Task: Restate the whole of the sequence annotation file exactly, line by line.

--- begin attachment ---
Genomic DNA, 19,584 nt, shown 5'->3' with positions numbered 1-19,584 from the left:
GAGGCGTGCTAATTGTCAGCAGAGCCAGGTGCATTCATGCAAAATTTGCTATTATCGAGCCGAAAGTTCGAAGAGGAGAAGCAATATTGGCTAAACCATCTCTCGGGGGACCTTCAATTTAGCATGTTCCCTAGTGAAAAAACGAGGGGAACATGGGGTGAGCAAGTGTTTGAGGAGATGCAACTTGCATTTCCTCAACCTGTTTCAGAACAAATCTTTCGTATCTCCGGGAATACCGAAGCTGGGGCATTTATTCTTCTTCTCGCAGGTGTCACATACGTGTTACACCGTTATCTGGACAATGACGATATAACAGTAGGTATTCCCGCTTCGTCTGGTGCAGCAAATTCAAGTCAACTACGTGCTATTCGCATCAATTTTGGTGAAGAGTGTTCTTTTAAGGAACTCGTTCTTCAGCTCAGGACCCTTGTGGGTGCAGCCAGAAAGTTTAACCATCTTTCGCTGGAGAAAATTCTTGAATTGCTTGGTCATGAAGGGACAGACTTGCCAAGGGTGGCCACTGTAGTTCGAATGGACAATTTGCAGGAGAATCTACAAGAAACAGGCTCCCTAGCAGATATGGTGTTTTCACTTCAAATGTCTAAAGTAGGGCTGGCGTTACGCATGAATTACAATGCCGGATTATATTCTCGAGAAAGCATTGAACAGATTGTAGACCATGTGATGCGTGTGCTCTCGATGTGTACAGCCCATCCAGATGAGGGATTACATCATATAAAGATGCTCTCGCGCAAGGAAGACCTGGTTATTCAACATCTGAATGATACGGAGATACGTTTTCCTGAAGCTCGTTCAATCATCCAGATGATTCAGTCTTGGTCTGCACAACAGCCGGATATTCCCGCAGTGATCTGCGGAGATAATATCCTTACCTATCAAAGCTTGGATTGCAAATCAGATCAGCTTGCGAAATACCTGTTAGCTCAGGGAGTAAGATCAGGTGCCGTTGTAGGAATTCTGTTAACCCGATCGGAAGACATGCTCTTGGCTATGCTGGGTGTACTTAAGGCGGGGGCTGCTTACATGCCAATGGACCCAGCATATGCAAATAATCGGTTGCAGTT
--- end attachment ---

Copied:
Genomic DNA, 19,584 nt, shown 5'->3' with positions numbered 1-19,584 from the left:
GAGGCGTGCTAATTGTCAGCAGAGCCAGGTGCATTCATGCAAAATTTGCTATTATCGAGCCGAAAGTTCGAAGAGGAGAAGCAATATTGGCTAAACCATCTCTCGGGGGACCTTCAATTTAGCATGTTCCCTAGTGAAAAAACGAGGGGAACATGGGGTGAGCAAGTGTTTGAGGAGATGCAACTTGCATTTCCTCAACCTGTTTCAGAACAAATCTTTCGTATCTCCGGGAATACCGAAGCTGGGGCATTTATTCTTCTTCTCGCAGGTGTCACATACGTGTTACACCGTTATCTGGACAATGACGATATAACAGTAGGTATTCCCGCTTCGTCTGGTGCAGCAAATTCAAGTCAACTACGTGCTATTCGCATCAATTTTGGTGAAGAGTGTTCTTTTAAGGAACTCGTTCTTCAGCTCAGGACCCTTGTGGGTGCAGCCAGAAAGTTTAACCATCTTTCGCTGGAGAAAATTCTTGAATTGCTTGGTCATGAAGGGACAGACTTGCCAAGGGTGGCCACTGTAGTTCGAATGGACAATTTGCAGGAGAATCTACAAGAAACAGGCTCCCTAGCAGATATGGTGTTTTCACTTCAAATGTCTAAAGTAGGGCTGGCGTTACGCATGAATTACAATGCCGGATTATATTCTCGAGAAAGCATTGAACAGATTGTAGACCATGTGATGCGTGTGCTCTCGATGTGTACAGCCCATCCAGATGAGGGATTACATCATATAAAGATGCTCTCGCGCAAGGAAGACCTGGTTATTCAACATCTGAATGATACGGAGATACGTTTTCCTGAAGCTCGTTCAATCATCCAGATGATTCAGTCTTGGTCTGCACAACAGCCGGATATTCCCGCAGTGATCTGCGGAGATAATATCCTTACCTATCAAAGCTTGGATTGCAAATCAGATCAGCTTGCGAAATACCTGTTAGCTCAGGGAGTAAGATCAGGTGCCGTTGTAGGAATTCTGTTAACCCGATCGGAAGACATGCTCTTGGCTATGCTGGGTGTACTTAAGGCGGGGGCTGCTTACATGCCAATGGACCCAGCATATGCAAATAATCGGTTGCAGTT